Prosocial Behavior: How Gender and Culture Predict Helping

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  • 0:05 Why Do People Help Others?
  • 0:48 Gender and Prosocial Behavior
  • 2:08 Culture and Prosocial Behavior
  • 4:06 Lesson Summary
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Lesson Transcript
Instructor: Natalie Boyd

Natalie is a teacher and holds an MA in English Education and is in progress on her PhD in psychology.

Social psychologists have found that both gender and culture help to predict people's prosocial behavior. In this lesson, we look at both of these factors and how they affect helping behaviors.

Why Do People Help Others?

Have you heard the story of the Good Samaritan? In it, a man is walking down a road when he is mugged and left for dead. Two religious men walk by and both cross the street to avoid the dying man. But a Samaritan, a member of a group that hated the dying man's culture, stopped to help out.

Why do some people help others while some cross the street to avoid it? This is a question that social psychologists have tried for many years to answer. They have found many reasons why people engage in prosocial behavior, or actions that help other people. Two things that affect whether or not you're willing to help others are your gender and your culture.

Gender and Prosocial Behavior

Quick: who helps others out more, men or women? If you're like most people, you probably think that women are more likely to do prosocial deeds. And, you'd sort of be right.

Lots of studies have been done on whether men or women help others out more, and they've found different things depending on what the situation is. When there are dozens or even hundreds of studies done on a topic like this, psychologists often read them all and then try to find patterns across the studies. This is called doing a meta-analysis.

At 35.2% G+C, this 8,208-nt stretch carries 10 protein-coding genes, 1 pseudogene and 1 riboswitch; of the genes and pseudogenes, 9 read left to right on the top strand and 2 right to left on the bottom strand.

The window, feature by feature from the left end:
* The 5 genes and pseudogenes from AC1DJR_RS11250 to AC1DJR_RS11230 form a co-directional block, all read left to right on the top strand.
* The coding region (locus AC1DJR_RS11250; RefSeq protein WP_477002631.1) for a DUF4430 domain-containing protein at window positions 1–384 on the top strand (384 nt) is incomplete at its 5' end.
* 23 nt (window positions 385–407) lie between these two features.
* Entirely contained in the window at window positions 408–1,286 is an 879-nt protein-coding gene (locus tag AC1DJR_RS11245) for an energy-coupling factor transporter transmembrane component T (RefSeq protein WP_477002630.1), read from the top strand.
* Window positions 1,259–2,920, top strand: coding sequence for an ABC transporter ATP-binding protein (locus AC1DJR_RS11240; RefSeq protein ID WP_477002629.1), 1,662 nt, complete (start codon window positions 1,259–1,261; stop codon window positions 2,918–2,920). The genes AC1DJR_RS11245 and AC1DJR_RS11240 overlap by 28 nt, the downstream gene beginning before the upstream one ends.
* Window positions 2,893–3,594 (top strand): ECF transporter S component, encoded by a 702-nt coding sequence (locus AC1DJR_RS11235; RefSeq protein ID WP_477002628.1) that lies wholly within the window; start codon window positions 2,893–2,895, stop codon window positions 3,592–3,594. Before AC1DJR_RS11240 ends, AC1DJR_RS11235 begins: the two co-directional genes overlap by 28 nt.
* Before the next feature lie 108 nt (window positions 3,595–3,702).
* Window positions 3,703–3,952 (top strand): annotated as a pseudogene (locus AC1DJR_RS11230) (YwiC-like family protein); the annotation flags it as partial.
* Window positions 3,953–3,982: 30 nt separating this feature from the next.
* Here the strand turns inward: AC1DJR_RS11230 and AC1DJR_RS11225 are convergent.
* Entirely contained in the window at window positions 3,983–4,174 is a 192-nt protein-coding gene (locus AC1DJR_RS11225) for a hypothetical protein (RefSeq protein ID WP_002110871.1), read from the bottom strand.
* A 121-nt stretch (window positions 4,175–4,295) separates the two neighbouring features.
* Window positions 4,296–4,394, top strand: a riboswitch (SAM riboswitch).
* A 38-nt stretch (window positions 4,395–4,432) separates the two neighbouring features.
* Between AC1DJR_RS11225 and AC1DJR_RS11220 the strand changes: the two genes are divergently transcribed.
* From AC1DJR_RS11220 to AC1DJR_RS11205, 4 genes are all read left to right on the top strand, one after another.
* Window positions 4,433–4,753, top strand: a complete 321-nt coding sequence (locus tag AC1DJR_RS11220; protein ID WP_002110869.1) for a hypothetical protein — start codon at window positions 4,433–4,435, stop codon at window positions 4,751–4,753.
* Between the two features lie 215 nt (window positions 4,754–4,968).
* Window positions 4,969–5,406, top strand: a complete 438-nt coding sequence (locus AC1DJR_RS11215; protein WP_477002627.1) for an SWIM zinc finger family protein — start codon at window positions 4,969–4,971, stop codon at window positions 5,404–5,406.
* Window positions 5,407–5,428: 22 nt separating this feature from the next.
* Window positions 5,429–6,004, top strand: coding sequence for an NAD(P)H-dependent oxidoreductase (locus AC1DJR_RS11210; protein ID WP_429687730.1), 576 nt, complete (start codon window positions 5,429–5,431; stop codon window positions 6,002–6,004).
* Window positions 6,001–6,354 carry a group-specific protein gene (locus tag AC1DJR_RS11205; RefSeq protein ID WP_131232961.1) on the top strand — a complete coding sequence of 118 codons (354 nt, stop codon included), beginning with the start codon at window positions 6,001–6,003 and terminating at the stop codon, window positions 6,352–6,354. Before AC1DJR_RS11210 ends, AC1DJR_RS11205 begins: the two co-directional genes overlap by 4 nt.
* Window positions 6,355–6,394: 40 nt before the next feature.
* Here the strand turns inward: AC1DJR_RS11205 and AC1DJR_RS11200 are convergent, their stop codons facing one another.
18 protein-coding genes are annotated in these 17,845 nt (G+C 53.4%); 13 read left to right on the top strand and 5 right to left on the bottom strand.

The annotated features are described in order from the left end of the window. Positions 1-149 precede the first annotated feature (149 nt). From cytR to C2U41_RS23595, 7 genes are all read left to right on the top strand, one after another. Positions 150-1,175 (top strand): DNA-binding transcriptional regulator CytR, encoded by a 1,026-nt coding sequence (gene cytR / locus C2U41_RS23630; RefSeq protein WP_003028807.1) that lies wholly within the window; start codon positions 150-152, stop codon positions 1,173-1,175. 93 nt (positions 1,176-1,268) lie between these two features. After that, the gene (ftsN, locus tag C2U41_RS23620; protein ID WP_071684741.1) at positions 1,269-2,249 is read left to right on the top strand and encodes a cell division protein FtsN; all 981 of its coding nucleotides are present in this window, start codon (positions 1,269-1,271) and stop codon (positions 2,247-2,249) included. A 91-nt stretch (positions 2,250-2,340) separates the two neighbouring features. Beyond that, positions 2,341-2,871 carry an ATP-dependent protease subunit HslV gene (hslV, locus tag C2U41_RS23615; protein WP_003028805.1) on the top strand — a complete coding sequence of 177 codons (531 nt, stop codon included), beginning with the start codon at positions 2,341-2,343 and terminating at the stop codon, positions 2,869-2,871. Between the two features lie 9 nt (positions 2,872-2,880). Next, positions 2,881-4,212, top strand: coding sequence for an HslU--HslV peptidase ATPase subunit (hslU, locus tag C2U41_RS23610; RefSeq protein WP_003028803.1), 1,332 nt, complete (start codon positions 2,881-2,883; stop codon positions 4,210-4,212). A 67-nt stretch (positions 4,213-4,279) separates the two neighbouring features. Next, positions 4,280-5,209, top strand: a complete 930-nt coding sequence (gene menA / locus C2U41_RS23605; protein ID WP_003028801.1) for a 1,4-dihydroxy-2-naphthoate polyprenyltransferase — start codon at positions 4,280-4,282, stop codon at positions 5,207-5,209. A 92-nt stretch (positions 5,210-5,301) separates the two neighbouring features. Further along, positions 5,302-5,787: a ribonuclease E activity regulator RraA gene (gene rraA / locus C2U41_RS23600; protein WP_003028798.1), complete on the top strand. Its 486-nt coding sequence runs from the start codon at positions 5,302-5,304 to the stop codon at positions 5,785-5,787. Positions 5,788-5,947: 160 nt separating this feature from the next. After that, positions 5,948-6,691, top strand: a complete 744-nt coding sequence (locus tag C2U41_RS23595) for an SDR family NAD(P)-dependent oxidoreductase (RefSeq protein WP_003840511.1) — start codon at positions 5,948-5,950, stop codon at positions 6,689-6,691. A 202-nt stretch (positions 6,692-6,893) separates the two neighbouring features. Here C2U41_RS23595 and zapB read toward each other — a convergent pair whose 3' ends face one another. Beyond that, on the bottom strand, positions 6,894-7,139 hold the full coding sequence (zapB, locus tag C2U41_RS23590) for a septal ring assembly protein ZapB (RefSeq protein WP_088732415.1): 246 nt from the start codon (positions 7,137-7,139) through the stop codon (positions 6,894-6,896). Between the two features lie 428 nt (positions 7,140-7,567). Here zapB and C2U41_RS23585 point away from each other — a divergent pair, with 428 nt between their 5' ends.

Meta-analyses of the studies on prosocial behavior and gender have found several patterns. In general, women are more likely to help others out - but just barely. Considering gender stereotypes, the difference in girls and boys isn't very pronounced.

However, there are other interesting differences in the types of help that people offer. Women are more likely to offer nurturing help. That is, they are likely to lend an ear to a friend in need or offer their couch for someone who doesn't have a place to stay. Men, on the other hand, are more likely to help out in chivalrous ways: stepping in to defend a girl from being harassed or helping an old lady carry her groceries from her car to her door.

Culture and Prosocial Behavior

Think back again to the story of the Samaritan who helped out. One of the surprising twists in the story is that the two people who are part of a group that are expected to help out (religious and of the same race as the man hurting) don't, while the man from a group not expected to help out (an enemy of the guy hurting) does. Why is this surprising?

Psychologists have found that one major predictor of whether someone will help or not is whether they belong to the same group as the person in need. For example, an Irish-American is more likely to help another Irish-American than a person from another cultural group. Likewise, Americans are more likely to help Americans than they are to help, say, a French or a German person.

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